What will I learn?

Overview

Imagining new technology solutions to age old problems on the farm.

“How are we going to feed X billion people by the year ____?”

A historical refrain from corporate agribusiness, academia, national policy makers and, increasingly today, investors and technologists in innovation hotspots like Silicon Valley. But with only 60 global harvests remaining due to soil degradation, the compounding feedback loop between agriculture and climate change, and nearly a billion of our current population starving or undernourished and another billion of them overweight or obese, it begs the question of whether this is the right problem for which our food system should be solving. Some even argue, including the designers of this course, that this question is responsible for the various existential crises we face today.

This course will examine the history of agricultural innovation and technology to look for insights as to why our food system has gone so far off the rails. We will utilize the Stanford Educational Farm as a scaled-down model of our agricultural systems, where each student will step into the role of a modern, large scale farmer under simulated conditions. Through gamified scenarios based on real-world challenges faced by farmers, students will gain a deeper understanding of the problems facing our agriculture. Based on this nuanced understanding, students will propose new and novel uses of existing and/or emerging technologies to solve these problems. These ideas will be circulated in the marketplace of your peer farmers, where ideas will either be adopted, modified and built upon, or abandoned. This process will tap into, challenge, and hone your creative problem solving abilities. In the end, we will see who has what it takes to fundamentally shift the course of our food system.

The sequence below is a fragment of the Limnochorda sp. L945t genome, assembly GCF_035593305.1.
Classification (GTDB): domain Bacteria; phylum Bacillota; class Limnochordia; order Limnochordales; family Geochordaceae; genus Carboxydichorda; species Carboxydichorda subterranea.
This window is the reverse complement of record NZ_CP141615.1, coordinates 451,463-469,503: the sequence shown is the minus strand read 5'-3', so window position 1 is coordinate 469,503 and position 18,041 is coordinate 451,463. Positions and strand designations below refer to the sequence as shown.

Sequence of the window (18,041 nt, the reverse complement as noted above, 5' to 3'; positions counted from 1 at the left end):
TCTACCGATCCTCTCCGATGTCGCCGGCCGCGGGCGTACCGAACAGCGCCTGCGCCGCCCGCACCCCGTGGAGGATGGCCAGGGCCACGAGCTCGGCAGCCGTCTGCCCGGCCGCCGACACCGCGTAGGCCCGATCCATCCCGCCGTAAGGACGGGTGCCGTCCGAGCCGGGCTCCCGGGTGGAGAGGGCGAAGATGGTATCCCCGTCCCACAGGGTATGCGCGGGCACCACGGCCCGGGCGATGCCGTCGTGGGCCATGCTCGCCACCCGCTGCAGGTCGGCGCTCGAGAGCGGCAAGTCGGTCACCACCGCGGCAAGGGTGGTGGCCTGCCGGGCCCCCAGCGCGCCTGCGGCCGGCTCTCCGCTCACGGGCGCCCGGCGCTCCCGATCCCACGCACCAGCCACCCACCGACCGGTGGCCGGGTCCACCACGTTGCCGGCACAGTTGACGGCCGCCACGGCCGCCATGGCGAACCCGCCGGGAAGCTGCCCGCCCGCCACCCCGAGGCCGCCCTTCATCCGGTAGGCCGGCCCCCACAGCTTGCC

This class is for students who are (a) aspiring ag-tech entrepreneurs (b) generally interested in emerging technologies or (c) seeking a deeper understanding of how large scale agriculture works.

Learn with 

Teaching Team

Matt Rothe

Co-founder and Director of the FEED Collaborative at Stanford

Debra Dunn
Co-Founder of the FEED Collaborative at Stanford

Contact Us 

Questions? 

Email Matt Rothe (matt@dschool.stanford.edu)

Details

  • Spring 2019

  • EARTHSYS 187A

  • 3 Sessions - Saturday 5/4, 5/11, and 5/25 - 10a-3p

  • 1 Unit

  • Credit/No Credit

  • Stanford Educational Farm + d.school

Apply

Applications due Friday, March 8th at 11:59pm.

Apply here!

Accepting 16 Graduate Students, Undergraduate Students, Fellows & Post-Docs